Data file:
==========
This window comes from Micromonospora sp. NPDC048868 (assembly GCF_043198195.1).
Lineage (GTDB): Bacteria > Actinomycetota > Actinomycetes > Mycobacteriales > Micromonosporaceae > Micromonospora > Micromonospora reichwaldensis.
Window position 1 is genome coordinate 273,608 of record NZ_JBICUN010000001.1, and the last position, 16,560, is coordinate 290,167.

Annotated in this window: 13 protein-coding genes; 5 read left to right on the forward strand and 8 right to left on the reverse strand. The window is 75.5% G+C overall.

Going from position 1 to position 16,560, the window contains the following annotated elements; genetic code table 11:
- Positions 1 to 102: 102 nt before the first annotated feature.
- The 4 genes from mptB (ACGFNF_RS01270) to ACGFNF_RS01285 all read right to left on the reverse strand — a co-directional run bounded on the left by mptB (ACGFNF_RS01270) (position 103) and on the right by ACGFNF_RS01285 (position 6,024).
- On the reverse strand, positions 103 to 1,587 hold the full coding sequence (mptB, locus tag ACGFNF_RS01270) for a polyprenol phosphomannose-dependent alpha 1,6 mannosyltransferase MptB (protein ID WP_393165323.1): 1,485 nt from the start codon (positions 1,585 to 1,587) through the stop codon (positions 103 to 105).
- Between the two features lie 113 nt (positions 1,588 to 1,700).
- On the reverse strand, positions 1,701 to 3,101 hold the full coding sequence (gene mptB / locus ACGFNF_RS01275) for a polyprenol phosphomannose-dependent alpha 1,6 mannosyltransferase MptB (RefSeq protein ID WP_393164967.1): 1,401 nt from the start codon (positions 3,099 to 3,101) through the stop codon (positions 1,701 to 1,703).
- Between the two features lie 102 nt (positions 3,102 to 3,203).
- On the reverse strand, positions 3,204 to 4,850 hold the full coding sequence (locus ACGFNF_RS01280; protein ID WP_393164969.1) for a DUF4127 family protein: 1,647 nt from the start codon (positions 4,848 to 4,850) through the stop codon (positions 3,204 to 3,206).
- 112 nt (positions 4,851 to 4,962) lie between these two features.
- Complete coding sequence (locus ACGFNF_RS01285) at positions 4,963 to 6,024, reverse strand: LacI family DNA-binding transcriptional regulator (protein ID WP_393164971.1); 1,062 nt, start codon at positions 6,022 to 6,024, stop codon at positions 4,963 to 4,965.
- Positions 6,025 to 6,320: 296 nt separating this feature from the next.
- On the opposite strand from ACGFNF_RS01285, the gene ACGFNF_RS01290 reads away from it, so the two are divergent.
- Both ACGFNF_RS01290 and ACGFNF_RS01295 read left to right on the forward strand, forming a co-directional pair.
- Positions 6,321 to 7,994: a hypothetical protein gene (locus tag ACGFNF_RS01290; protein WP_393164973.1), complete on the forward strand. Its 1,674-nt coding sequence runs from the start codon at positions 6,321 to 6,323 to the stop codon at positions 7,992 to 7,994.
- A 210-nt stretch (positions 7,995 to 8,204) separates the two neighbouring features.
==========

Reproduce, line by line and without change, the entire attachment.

This window comes from Micromonospora sp. NPDC048868 (assembly GCF_043198195.1).
Lineage (GTDB): Bacteria > Actinomycetota > Actinomycetes > Mycobacteriales > Micromonosporaceae > Micromonospora > Micromonospora reichwaldensis.
Window position 1 is genome coordinate 273,608 of record NZ_JBICUN010000001.1, and the last position, 16,560, is coordinate 290,167.

Annotated in this window: 13 protein-coding genes; 5 read left to right on the forward strand and 8 right to left on the reverse strand. The window is 75.5% G+C overall.

Going from position 1 to position 16,560, the window contains the following annotated elements; genetic code table 11:
- Positions 1 to 102: 102 nt before the first annotated feature.
- The 4 genes from mptB (ACGFNF_RS01270) to ACGFNF_RS01285 all read right to left on the reverse strand — a co-directional run bounded on the left by mptB (ACGFNF_RS01270) (position 103) and on the right by ACGFNF_RS01285 (position 6,024).
- On the reverse strand, positions 103 to 1,587 hold the full coding sequence (mptB, locus tag ACGFNF_RS01270) for a polyprenol phosphomannose-dependent alpha 1,6 mannosyltransferase MptB (protein ID WP_393165323.1): 1,485 nt from the start codon (positions 1,585 to 1,587) through the stop codon (positions 103 to 105).
- Between the two features lie 113 nt (positions 1,588 to 1,700).
- On the reverse strand, positions 1,701 to 3,101 hold the full coding sequence (gene mptB / locus ACGFNF_RS01275) for a polyprenol phosphomannose-dependent alpha 1,6 mannosyltransferase MptB (RefSeq protein ID WP_393164967.1): 1,401 nt from the start codon (positions 3,099 to 3,101) through the stop codon (positions 1,701 to 1,703).
- Between the two features lie 102 nt (positions 3,102 to 3,203).
- On the reverse strand, positions 3,204 to 4,850 hold the full coding sequence (locus ACGFNF_RS01280; protein ID WP_393164969.1) for a DUF4127 family protein: 1,647 nt from the start codon (positions 4,848 to 4,850) through the stop codon (positions 3,204 to 3,206).
- 112 nt (positions 4,851 to 4,962) lie between these two features.
- Complete coding sequence (locus ACGFNF_RS01285) at positions 4,963 to 6,024, reverse strand: LacI family DNA-binding transcriptional regulator (protein ID WP_393164971.1); 1,062 nt, start codon at positions 6,022 to 6,024, stop codon at positions 4,963 to 4,965.
- Positions 6,025 to 6,320: 296 nt separating this feature from the next.
- On the opposite strand from ACGFNF_RS01285, the gene ACGFNF_RS01290 reads away from it, so the two are divergent.
- Both ACGFNF_RS01290 and ACGFNF_RS01295 read left to right on the forward strand, forming a co-directional pair.
- Positions 6,321 to 7,994: a hypothetical protein gene (locus tag ACGFNF_RS01290; protein WP_393164973.1), complete on the forward strand. Its 1,674-nt coding sequence runs from the start codon at positions 6,321 to 6,323 to the stop codon at positions 7,992 to 7,994.
- A 210-nt stretch (positions 7,995 to 8,204) separates the two neighbouring features.